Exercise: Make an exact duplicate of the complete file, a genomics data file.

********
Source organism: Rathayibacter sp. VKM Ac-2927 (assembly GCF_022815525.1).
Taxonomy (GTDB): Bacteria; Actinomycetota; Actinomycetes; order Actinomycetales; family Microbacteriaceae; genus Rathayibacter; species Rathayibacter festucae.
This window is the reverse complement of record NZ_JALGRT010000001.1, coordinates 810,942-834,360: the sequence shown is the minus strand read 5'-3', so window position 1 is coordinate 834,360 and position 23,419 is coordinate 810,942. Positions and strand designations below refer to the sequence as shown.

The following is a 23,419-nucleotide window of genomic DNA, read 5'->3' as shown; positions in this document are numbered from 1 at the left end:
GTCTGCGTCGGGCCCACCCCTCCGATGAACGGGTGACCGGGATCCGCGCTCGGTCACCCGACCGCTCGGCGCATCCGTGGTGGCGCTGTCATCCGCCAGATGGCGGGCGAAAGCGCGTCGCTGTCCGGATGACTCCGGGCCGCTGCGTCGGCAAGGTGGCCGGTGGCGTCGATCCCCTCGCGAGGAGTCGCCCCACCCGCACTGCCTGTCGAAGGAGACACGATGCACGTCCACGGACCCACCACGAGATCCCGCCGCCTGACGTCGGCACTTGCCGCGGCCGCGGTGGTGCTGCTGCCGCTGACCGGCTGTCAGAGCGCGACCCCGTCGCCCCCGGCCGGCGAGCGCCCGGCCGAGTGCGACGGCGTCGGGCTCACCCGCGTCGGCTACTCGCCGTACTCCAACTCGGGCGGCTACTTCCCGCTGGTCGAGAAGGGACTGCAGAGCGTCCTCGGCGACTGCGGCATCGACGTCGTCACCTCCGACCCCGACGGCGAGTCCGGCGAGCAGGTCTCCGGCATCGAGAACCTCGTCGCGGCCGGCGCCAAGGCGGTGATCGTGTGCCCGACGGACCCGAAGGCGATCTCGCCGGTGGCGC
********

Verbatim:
Source organism: Rathayibacter sp. VKM Ac-2927 (assembly GCF_022815525.1).
Taxonomy (GTDB): Bacteria; Actinomycetota; Actinomycetes; order Actinomycetales; family Microbacteriaceae; genus Rathayibacter; species Rathayibacter festucae.
This window is the reverse complement of record NZ_JALGRT010000001.1, coordinates 810,942-834,360: the sequence shown is the minus strand read 5'-3', so window position 1 is coordinate 834,360 and position 23,419 is coordinate 810,942. Positions and strand designations below refer to the sequence as shown.

The following is a 23,419-nucleotide window of genomic DNA, read 5'->3' as shown; positions in this document are numbered from 1 at the left end:
GTCTGCGTCGGGCCCACCCCTCCGATGAACGGGTGACCGGGATCCGCGCTCGGTCACCCGACCGCTCGGCGCATCCGTGGTGGCGCTGTCATCCGCCAGATGGCGGGCGAAAGCGCGTCGCTGTCCGGATGACTCCGGGCCGCTGCGTCGGCAAGGTGGCCGGTGGCGTCGATCCCCTCGCGAGGAGTCGCCCCACCCGCACTGCCTGTCGAAGGAGACACGATGCACGTCCACGGACCCACCACGAGATCCCGCCGCCTGACGTCGGCACTTGCCGCGGCCGCGGTGGTGCTGCTGCCGCTGACCGGCTGTCAGAGCGCGACCCCGTCGCCCCCGGCCGGCGAGCGCCCGGCCGAGTGCGACGGCGTCGGGCTCACCCGCGTCGGCTACTCGCCGTACTCCAACTCGGGCGGCTACTTCCCGCTGGTCGAGAAGGGACTGCAGAGCGTCCTCGGCGACTGCGGCATCGACGTCGTCACCTCCGACCCCGACGGCGAGTCCGGCGAGCAGGTCTCCGGCATCGAGAACCTCGTCGCGGCCGGCGCCAAGGCGGTGATCGTGTGCCCGACGGACCCGAAGGCGATCTCGCCGGTGGCGC